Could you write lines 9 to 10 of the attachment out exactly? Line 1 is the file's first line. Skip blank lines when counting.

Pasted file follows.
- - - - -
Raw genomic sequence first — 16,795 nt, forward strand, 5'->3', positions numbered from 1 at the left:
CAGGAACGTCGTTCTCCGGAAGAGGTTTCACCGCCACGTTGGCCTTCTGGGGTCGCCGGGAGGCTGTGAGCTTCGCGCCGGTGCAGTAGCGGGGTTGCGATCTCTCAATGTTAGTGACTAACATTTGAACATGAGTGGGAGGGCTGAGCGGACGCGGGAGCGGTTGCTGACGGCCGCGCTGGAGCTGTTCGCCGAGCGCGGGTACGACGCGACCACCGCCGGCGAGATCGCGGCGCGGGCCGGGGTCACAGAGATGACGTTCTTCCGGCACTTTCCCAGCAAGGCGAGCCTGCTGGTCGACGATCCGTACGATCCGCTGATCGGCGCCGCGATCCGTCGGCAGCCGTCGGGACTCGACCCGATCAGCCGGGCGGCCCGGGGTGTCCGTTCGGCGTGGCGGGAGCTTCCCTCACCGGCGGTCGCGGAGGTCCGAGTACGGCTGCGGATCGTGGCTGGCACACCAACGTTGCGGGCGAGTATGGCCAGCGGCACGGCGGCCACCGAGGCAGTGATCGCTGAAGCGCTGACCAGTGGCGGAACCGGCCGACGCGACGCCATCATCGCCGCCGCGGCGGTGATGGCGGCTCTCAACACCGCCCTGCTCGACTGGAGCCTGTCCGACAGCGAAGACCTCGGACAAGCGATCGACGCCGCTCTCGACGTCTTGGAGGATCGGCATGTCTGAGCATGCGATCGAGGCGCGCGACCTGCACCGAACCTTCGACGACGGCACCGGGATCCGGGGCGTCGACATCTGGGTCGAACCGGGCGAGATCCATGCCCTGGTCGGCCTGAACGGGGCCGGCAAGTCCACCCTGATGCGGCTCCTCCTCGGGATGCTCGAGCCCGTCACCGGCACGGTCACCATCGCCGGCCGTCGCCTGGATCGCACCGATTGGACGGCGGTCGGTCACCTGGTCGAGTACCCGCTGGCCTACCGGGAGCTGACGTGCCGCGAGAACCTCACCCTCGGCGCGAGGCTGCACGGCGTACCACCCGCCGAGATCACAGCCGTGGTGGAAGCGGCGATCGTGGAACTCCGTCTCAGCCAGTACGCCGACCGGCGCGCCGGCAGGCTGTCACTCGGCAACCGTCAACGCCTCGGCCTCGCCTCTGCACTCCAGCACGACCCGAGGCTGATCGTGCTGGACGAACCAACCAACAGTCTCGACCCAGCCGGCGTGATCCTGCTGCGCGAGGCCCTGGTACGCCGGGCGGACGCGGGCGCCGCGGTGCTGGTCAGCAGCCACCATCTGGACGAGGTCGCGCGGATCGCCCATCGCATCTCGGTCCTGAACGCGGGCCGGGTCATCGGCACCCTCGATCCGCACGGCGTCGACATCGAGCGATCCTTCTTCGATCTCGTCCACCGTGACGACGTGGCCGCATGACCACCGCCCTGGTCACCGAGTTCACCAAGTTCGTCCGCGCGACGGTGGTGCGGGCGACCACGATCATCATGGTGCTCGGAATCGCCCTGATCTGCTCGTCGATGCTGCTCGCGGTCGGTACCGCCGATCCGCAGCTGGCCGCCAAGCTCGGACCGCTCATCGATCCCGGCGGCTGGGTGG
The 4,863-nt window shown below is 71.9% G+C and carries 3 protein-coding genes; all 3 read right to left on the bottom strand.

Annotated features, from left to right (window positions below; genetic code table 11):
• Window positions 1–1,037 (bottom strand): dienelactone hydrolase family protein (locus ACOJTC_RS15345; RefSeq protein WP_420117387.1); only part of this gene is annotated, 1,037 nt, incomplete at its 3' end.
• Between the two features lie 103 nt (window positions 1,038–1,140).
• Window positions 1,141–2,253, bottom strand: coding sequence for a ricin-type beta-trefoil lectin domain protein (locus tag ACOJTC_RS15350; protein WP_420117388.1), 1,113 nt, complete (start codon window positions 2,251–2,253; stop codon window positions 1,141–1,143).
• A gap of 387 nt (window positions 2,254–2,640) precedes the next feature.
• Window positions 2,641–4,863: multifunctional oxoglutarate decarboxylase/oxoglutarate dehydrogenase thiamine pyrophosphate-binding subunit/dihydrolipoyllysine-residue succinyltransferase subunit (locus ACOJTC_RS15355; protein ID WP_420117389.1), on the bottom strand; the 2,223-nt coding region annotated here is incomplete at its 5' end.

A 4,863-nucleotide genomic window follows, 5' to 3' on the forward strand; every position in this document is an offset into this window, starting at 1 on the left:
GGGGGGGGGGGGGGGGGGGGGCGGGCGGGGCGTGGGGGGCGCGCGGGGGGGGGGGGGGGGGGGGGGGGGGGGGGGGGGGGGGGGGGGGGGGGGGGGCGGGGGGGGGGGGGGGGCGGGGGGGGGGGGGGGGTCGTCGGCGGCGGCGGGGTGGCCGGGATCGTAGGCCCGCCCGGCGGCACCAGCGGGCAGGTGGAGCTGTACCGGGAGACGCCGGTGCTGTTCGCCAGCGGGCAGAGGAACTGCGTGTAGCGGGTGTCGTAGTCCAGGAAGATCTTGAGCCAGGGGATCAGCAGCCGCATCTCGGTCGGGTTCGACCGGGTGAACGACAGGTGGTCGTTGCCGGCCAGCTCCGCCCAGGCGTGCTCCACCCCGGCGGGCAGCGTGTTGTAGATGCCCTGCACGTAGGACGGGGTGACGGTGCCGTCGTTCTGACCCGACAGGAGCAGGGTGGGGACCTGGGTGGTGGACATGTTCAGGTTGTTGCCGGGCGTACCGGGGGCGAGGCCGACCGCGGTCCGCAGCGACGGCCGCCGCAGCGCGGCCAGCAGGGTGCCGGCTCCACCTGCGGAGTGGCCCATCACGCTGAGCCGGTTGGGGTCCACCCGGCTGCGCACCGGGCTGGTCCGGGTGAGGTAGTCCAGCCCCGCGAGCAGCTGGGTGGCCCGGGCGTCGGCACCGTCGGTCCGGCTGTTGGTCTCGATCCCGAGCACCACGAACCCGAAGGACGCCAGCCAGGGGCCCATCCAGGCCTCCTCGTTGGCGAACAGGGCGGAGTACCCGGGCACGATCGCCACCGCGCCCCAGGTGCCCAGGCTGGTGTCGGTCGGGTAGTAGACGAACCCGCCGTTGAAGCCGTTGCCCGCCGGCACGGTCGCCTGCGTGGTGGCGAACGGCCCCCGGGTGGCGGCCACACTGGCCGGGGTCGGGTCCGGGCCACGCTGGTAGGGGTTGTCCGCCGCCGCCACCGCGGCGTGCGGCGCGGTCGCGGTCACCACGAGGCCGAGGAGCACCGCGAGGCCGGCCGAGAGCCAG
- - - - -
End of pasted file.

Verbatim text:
• Window positions 2,641–4,863: multifunctional oxoglutarate decarboxylase/oxoglutarate dehydrogenase thiamine pyrophosphate-binding subunit/dihydrolipoyllysine-residue succinyltransferase subunit (locus ACOJTC_RS15355; protein ID WP_420117389.1), on the bottom strand; the 2,223-nt coding region annotated here is incomplete at its 5' end.

A 4,863-nucleotide genomic window follows, 5' to 3' on the forward strand; every position in this document is an offset into this window, starting at 1 on the left: